Here is a list of pointers to help all of us maintain our energy levels in a culture loaded with Grim Reapers everywhere -- waiting to suck the life out of each of us.
1. Start each day with a full bucket of energy
This means eating well, sleeping well, and thinking well to fill the bucket to the brim before arriving to work. If we cannot take care of ourselves, how are we supposed to take care of others?
Our teams and patients deserve our best every day, and if we have trouble with any of these three areas, we owe it to our patients and to our co-workers to get some resolution so that we bring our best selves to work each day. Build a self-care team loaded with health advocates such as a physician, nutritionist, meditation coach, psychologist, and/or counselor to learn new strategies to create the kind of skin that deflects cuts and bruises.
2. Let go of the thought of controlling others
I used to spend so much time (and energy) thinking of ways to help people change. "If only they would do it this way or think more like this," I would pine to myself. Before I knew it, my mind would ruminate on these annoyances, and guess what I would end up being? Annoyed. I would end up being annoyed and frustrated because someone else did not do things how I would have done them.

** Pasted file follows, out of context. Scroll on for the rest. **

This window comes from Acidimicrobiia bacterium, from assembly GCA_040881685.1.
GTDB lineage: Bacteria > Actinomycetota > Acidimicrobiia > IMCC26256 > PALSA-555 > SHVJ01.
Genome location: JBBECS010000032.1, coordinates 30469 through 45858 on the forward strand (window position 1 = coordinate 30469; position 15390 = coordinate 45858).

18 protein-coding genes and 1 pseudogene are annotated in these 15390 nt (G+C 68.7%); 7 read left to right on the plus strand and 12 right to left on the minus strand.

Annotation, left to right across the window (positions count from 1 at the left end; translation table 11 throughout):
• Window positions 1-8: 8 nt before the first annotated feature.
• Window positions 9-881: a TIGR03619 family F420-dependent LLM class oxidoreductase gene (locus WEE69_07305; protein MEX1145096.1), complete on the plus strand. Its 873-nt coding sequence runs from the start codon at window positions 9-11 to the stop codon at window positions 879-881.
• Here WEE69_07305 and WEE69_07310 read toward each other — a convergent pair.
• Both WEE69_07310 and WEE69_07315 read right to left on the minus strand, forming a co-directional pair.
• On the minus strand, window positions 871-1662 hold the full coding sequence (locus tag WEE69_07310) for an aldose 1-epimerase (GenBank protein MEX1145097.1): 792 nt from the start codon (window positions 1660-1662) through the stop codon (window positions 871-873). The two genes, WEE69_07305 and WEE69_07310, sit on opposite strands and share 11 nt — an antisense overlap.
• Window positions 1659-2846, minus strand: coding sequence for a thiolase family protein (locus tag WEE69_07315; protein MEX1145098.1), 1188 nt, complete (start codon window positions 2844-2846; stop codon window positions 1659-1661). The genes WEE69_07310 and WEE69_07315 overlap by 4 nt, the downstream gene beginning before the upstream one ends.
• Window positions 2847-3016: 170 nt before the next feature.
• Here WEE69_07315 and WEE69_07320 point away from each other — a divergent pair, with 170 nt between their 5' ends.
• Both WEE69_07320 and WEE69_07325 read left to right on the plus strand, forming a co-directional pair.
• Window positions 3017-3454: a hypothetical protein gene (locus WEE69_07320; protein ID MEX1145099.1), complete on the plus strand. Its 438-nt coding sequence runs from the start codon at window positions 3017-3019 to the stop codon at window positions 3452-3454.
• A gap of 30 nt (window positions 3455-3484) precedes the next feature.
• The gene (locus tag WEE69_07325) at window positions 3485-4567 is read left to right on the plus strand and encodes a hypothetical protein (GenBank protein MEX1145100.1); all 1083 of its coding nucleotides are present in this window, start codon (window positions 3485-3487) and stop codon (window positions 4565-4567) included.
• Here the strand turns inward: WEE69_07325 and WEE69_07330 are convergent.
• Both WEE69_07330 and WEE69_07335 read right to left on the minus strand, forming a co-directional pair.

3. Stop being a perfectionist with people
This tags on to the previous recommendation. People are not perfect, and even when we really want them to be and really expect them to be, they are not.
Dentistry is a field in which perfectionism is held like a badge of honor. We strive for the perfect margin, the perfect sheen on the composite restoration, and the perfect line angle on the class II box. We were trained that way. Somehow, many of us inadvertently apply this perfectionism expectation to our human resources techniques. We lose sleep over bad hires or when unexpected changes occur in the lives of our team players. We take it personally and spend inordinate amounts of energy grappling with the imperfections of our teams.
Here is one saying that helps me when I fail or "lose" in the game of life: We never lose -- we only learn. I have learned a lot about human resources in my dental career, and although I wish I had been as perfect with my team leadership as I was with my crown margins, I wasn't, and that is OK. Certainly, I am not saying to aim low, and we all need to take time to work on our leadership and communication skills, but I am suggesting a different way to preserve energy that is wasted when team members are not perfect or when we, as leaders, are not perfect in our abilities with people.